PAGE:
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We have all heard the mantra “hydrate” when it comes to glowing skin. However that is usually as far as most of us think when it comes to drinking as a means to improve our skin. And yes, of course hydration is key – dehydrated skin not only looks older, duller and appears to have more fine lines and wrinkles, it is also tricky to even pretend to improve this with make up. Those of you who struggle with evenly applying make up the morning after the night before know exactly what I’m talking about (those who do not struggle are clearly genetically blessed, under 22 and can stop reading right now).
There are a number of small changes you can make to what you drink, that can vastly improve the texture and clarity of your skin. Patience is also required though, as all those small changes can take a while to show their effect – similar to how adjusting your diet to make it healthier will not lead to 20lbs of weight loss in a week, but sustainable weight loss – but are much easier to adopt.

Reducing caffeine
Yes I am a self-confessed coffee addict, and yes, I’m advising watching your intake of same. But unfortunately too much caffeine really does make breakouts more likely, cause dehydration and likely interfere with those hours of beauty sleep (insert sad face emoji here). I gave up coffee for a few months as an experiment once (and missed it dearly, but did survive) and did find I slept better, and my skin was clearer. However, once the number one rule of hydration is obeyed, I have found I can quite easily have 1-2 cups of decent, strong, wonderful coffee before my skin begins to suffer. Reducing the intake and not drinking it after lunch is a happy medium for me – I am not a pain in the a$$ to work with sans caffeine, but I’m able to get my 7 hours of shut eye without any problem.  If you usually have 4-5 half decent cups a day, why don’t you buy yourself a really good coffee on the way to work and then again mid-morning if needed? Nothing says “treat yo’self” more than a Butler’s chocolate with your coffee.


Reconsidering your cocktail
Cocktails or a few glasses of wine at the end of a long week is a fabulous way to finish a Friday. Switching up some of the ingredients in your go-to tipple could really help both your head and your skin the next morning, without losing out on any of that TGIF feeling. Clear liquors like gin or vodka are traditionally “cleaner” and easier for your body to process. Dark drinks have higher concentrations of congeners – toxic compounds formed when alcohol is fermented. Most mixers are brimful of sugar, and when mixed with alcohol this is bad news for your skin (and your teeth!). Swap a sugary Cosmo for an Aperol Spritz, or try changing one of the particularly sugary ingredients. Soda or sparkling water are the only truly acceptable substitutes, and also help with the very important rehydration. This does not mean saying buh-bye to G&Ts, but going every second round with a vodka and soda with a slice of lime or cucumber could reduce your overall intake of sugar and have a massive impact on both your hangover and skin texture the following morning.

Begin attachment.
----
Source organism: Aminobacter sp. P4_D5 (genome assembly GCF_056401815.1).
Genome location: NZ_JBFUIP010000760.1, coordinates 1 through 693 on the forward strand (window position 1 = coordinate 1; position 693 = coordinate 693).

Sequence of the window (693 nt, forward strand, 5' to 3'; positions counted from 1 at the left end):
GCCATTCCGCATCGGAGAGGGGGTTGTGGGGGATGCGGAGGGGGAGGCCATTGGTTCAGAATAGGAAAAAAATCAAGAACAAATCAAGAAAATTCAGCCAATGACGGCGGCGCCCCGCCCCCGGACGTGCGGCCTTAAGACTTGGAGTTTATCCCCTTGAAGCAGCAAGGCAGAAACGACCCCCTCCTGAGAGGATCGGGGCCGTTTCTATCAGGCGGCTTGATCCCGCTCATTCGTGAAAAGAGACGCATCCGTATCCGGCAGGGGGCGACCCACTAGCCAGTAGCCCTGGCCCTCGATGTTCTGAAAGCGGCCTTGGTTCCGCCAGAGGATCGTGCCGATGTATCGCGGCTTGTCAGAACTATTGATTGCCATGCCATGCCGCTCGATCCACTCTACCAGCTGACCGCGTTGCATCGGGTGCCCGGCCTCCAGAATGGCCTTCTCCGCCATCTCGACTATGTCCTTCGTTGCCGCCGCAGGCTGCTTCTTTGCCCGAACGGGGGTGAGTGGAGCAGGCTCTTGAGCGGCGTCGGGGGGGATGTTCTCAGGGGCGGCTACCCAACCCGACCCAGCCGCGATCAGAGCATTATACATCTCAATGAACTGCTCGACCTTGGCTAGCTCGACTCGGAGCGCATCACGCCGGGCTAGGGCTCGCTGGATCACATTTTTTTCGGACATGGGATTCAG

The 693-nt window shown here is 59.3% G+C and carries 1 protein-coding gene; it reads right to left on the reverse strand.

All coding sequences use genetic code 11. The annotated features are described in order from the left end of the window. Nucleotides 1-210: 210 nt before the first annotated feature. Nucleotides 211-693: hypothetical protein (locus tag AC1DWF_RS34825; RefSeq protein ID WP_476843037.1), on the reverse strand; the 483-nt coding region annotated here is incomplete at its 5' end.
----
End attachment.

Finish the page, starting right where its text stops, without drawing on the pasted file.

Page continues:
Starting your day the right way
The first thing you drink in the morning is verrrry important. It kick starts the detox process and helps to get “things” moving.  Warm water with a slice of lemon is possibly the best thing you could drink when you wake.  It gently wakes up your stomach, and helps you hit the ground running when it comes to the all important hydration.  Lemon juice also helps to keep your blood sugar steady, according to Tim Ferriss, author of “The Four Hour Body” and  NYT bestseller “The Four Hour Workweek”.

Adjusting your smoothie
Green juices and smoothies are an instagram staple for almost everyone these days – from digital influencers to hard core yogis. Some of them are fantastic for your skin, kale in particular is packed full of Vitamin A which helps promote cell growth and healthy cell turnover, but some are nothing more than coloured sugar and will spike your blood sugar from here to the moon in record time. Stick to mainly vegetable based smoothies, which, unlike juices, include fibre in the finished product and therefore reduce the impact on your blood sugar. Adding skin superfoods like the above mentioned kale, and a tablespoon of hemp seed oil or flaxseed oil will really amp up the glow factor.   Alchemy juice on Grafton St have a delicious menu of juices and smoothies with plenty of skin friendly ingredients.

The above suggestions have made a big difference to my skin, and reduced the frequency of breakouts but I am always on the lookout for more.  Do you have any recommendations to add to the list?